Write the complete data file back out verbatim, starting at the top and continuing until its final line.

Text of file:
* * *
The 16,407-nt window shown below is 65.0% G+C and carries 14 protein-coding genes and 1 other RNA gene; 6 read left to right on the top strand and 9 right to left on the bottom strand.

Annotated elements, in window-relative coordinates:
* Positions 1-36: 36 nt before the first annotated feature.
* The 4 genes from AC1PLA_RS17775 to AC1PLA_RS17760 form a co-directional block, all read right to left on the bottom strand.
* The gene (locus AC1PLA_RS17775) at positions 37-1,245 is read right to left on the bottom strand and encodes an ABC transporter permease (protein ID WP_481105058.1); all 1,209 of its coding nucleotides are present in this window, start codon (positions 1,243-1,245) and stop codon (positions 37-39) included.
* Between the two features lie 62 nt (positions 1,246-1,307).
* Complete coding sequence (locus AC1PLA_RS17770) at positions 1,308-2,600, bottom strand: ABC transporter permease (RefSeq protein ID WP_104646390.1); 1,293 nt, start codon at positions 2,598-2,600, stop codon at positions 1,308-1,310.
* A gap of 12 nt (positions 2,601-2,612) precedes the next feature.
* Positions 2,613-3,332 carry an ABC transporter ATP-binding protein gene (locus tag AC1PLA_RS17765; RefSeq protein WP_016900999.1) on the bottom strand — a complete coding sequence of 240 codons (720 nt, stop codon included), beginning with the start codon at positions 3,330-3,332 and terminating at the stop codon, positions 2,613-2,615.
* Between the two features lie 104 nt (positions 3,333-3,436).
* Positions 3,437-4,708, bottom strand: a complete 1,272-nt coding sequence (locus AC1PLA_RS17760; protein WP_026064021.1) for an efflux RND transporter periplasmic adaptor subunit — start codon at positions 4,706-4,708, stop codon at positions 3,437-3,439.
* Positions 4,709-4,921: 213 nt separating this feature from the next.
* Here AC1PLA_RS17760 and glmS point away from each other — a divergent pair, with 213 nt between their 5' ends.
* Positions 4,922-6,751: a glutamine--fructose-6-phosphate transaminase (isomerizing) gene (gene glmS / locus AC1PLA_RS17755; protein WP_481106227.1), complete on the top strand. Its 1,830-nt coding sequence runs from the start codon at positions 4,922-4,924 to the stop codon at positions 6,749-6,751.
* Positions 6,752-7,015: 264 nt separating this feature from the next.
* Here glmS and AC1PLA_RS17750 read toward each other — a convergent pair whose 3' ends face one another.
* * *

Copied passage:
The 16,407-nt window shown below is 65.0% G+C and carries 14 protein-coding genes and 1 other RNA gene; 6 read left to right on the top strand and 9 right to left on the bottom strand.

Annotated elements, in window-relative coordinates:
* Positions 1-36: 36 nt before the first annotated feature.
* The 4 genes from AC1PLA_RS17775 to AC1PLA_RS17760 form a co-directional block, all read right to left on the bottom strand.
* The gene (locus AC1PLA_RS17775) at positions 37-1,245 is read right to left on the bottom strand and encodes an ABC transporter permease (protein ID WP_481105058.1); all 1,209 of its coding nucleotides are present in this window, start codon (positions 1,243-1,245) and stop codon (positions 37-39) included.
* Between the two features lie 62 nt (positions 1,246-1,307).
* Complete coding sequence (locus AC1PLA_RS17770) at positions 1,308-2,600, bottom strand: ABC transporter permease (RefSeq protein ID WP_104646390.1); 1,293 nt, start codon at positions 2,598-2,600, stop codon at positions 1,308-1,310.
* A gap of 12 nt (positions 2,601-2,612) precedes the next feature.
* Positions 2,613-3,332 carry an ABC transporter ATP-binding protein gene (locus tag AC1PLA_RS17765; RefSeq protein WP_016900999.1) on the bottom strand — a complete coding sequence of 240 codons (720 nt, stop codon included), beginning with the start codon at positions 3,330-3,332 and terminating at the stop codon, positions 2,613-2,615.
* Between the two features lie 104 nt (positions 3,333-3,436).
* Positions 3,437-4,708, bottom strand: a complete 1,272-nt coding sequence (locus AC1PLA_RS17760; protein WP_026064021.1) for an efflux RND transporter periplasmic adaptor subunit — start codon at positions 4,706-4,708, stop codon at positions 3,437-3,439.
* Positions 4,709-4,921: 213 nt separating this feature from the next.
* Here AC1PLA_RS17760 and glmS point away from each other — a divergent pair, with 213 nt between their 5' ends.
* Positions 4,922-6,751: a glutamine--fructose-6-phosphate transaminase (isomerizing) gene (gene glmS / locus AC1PLA_RS17755; protein WP_481106227.1), complete on the top strand. Its 1,830-nt coding sequence runs from the start codon at positions 4,922-4,924 to the stop codon at positions 6,749-6,751.
* Positions 6,752-7,015: 264 nt separating this feature from the next.
* Here glmS and AC1PLA_RS17750 read toward each other — a convergent pair whose 3' ends face one another.